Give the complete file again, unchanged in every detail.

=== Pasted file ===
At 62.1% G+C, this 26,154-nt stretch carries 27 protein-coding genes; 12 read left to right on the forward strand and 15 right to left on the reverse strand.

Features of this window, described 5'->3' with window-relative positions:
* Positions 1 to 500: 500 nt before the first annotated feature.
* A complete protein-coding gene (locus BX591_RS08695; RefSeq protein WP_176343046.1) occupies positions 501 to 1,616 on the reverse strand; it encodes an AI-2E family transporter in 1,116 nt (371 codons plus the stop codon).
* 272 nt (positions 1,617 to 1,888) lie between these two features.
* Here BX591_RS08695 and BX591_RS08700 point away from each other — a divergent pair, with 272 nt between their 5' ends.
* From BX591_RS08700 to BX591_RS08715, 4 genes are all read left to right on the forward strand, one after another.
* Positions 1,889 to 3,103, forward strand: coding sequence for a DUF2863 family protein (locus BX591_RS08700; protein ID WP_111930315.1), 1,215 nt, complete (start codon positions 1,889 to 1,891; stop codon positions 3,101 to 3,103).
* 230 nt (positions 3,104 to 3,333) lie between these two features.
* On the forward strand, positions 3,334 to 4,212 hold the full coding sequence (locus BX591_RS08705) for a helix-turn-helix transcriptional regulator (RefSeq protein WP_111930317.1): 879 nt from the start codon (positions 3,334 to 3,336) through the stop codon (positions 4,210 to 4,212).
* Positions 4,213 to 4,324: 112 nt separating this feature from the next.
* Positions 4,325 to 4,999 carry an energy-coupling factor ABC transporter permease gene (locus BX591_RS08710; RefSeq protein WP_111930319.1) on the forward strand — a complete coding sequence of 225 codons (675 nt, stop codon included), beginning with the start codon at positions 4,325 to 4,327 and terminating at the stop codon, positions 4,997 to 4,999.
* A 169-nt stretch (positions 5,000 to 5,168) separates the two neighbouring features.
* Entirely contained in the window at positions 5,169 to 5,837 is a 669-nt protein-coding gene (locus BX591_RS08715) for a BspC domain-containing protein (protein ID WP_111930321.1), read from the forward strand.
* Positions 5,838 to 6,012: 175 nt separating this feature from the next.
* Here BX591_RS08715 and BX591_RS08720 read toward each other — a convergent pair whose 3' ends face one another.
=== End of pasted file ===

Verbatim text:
At 62.1% G+C, this 26,154-nt stretch carries 27 protein-coding genes; 12 read left to right on the forward strand and 15 right to left on the reverse strand.

Features of this window, described 5'->3' with window-relative positions:
* Positions 1 to 500: 500 nt before the first annotated feature.
* A complete protein-coding gene (locus BX591_RS08695; RefSeq protein WP_176343046.1) occupies positions 501 to 1,616 on the reverse strand; it encodes an AI-2E family transporter in 1,116 nt (371 codons plus the stop codon).
* 272 nt (positions 1,617 to 1,888) lie between these two features.
* Here BX591_RS08695 and BX591_RS08700 point away from each other — a divergent pair, with 272 nt between their 5' ends.
* From BX591_RS08700 to BX591_RS08715, 4 genes are all read left to right on the forward strand, one after another.
* Positions 1,889 to 3,103, forward strand: coding sequence for a DUF2863 family protein (locus BX591_RS08700; protein ID WP_111930315.1), 1,215 nt, complete (start codon positions 1,889 to 1,891; stop codon positions 3,101 to 3,103).
* 230 nt (positions 3,104 to 3,333) lie between these two features.
* On the forward strand, positions 3,334 to 4,212 hold the full coding sequence (locus BX591_RS08705) for a helix-turn-helix transcriptional regulator (RefSeq protein WP_111930317.1): 879 nt from the start codon (positions 3,334 to 3,336) through the stop codon (positions 4,210 to 4,212).
* Positions 4,213 to 4,324: 112 nt separating this feature from the next.
* Positions 4,325 to 4,999 carry an energy-coupling factor ABC transporter permease gene (locus BX591_RS08710; RefSeq protein WP_111930319.1) on the forward strand — a complete coding sequence of 225 codons (675 nt, stop codon included), beginning with the start codon at positions 4,325 to 4,327 and terminating at the stop codon, positions 4,997 to 4,999.
* A 169-nt stretch (positions 5,000 to 5,168) separates the two neighbouring features.
* Entirely contained in the window at positions 5,169 to 5,837 is a 669-nt protein-coding gene (locus BX591_RS08715) for a BspC domain-containing protein (protein ID WP_111930321.1), read from the forward strand.
* Positions 5,838 to 6,012: 175 nt separating this feature from the next.
* Here BX591_RS08715 and BX591_RS08720 read toward each other — a convergent pair whose 3' ends face one another.